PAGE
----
Four factors have converged to make Haaretz more annoying to Israelis today than ever before. First, the country is less receptive to a left-wing agenda as most of its citizens tilt rightward. Second, the country feels it is under an unjustified and hypocritical international siege and so is less forgiving when Israelis are perceived to be providing Israel’s critics with ammunition. Just recently, Jewish Israelis ranked “left wingers” as one of the groups contributing least to Israel’s success. Third, Israel’s left is very small, and also feeling under siege. Fourth, the left’s frustration with Israel makes it bitter and antagonistic. It makes it more prone to test the patience of other Israelis by upping the rhetorical ante in its criticism of country, leaders and groups.

The result of this increasingly provocative discourse is often pathetic, at times comical and occasionally worrying. Haaretz irks the majority of Israelis by giving voice to preposterous descriptions of what Israel is or does (“fascism,” “apartheid”), and the majority and its leaders never fail to take the bait and fly into a rage. It is a childish game and, in the long run, Israel loses. Its quality newspaper of coherent dissent, necessary in a pluralistic society, has become a platform for juvenile contrarianism. Its left-wing opposition, to which Haaretz gives voice, has become synonymous with needless antagonism; public debate has been made blunter and less constructive; the public is angrier and less tolerant of dissent.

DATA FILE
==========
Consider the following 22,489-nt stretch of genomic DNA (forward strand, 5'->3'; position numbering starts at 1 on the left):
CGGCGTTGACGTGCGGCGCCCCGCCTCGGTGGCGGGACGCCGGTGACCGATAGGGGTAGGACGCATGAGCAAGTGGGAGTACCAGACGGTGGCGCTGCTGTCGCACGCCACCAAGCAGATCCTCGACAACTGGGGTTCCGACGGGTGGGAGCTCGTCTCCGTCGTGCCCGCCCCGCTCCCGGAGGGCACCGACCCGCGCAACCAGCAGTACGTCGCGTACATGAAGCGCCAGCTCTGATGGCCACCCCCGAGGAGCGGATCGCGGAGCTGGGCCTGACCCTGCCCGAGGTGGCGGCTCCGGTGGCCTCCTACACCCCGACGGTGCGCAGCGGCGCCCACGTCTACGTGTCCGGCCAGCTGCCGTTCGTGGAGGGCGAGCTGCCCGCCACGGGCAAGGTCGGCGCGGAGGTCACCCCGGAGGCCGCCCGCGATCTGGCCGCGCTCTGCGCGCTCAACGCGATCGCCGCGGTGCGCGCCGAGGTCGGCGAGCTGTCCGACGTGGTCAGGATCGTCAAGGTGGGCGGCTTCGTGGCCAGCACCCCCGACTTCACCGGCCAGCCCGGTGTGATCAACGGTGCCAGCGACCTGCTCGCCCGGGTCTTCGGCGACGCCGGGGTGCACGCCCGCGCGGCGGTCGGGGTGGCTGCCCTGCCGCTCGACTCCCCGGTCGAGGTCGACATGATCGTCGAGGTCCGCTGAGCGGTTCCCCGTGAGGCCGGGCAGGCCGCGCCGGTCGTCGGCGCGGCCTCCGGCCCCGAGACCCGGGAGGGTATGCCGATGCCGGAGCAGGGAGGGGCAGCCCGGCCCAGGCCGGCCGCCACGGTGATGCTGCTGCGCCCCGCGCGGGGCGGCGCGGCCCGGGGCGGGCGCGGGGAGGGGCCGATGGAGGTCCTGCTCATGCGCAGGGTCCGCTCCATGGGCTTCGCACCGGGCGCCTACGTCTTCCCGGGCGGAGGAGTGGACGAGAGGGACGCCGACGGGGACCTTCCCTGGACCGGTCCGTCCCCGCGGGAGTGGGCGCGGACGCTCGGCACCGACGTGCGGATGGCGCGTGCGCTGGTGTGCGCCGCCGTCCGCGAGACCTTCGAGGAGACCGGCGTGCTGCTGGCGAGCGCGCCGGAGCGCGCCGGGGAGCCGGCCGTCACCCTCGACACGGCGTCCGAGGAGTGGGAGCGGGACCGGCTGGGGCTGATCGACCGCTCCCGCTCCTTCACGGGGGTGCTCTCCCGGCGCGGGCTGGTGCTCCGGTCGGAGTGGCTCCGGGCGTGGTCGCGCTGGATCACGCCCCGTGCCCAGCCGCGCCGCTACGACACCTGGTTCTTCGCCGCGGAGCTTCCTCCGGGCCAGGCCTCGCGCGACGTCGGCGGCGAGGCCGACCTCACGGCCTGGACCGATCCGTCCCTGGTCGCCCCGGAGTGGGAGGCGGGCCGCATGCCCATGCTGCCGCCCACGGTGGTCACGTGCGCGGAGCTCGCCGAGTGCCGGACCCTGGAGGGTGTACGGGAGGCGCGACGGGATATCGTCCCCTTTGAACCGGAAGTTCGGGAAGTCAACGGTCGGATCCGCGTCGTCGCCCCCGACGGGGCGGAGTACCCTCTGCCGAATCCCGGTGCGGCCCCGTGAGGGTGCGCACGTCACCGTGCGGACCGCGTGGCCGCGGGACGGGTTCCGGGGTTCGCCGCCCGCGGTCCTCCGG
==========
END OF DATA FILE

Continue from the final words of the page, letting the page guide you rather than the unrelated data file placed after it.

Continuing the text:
Tempting as it is, the story of the people vs. Haaretz is not a story of a country whose public is no longer willing to tolerate debate. It is a story about a group within Israel that is losing its ability to communicate with the rest of society and have any chance of influencing its future. It is a story about a group within Israel that finds its relief in provoking the rest of us until we snap.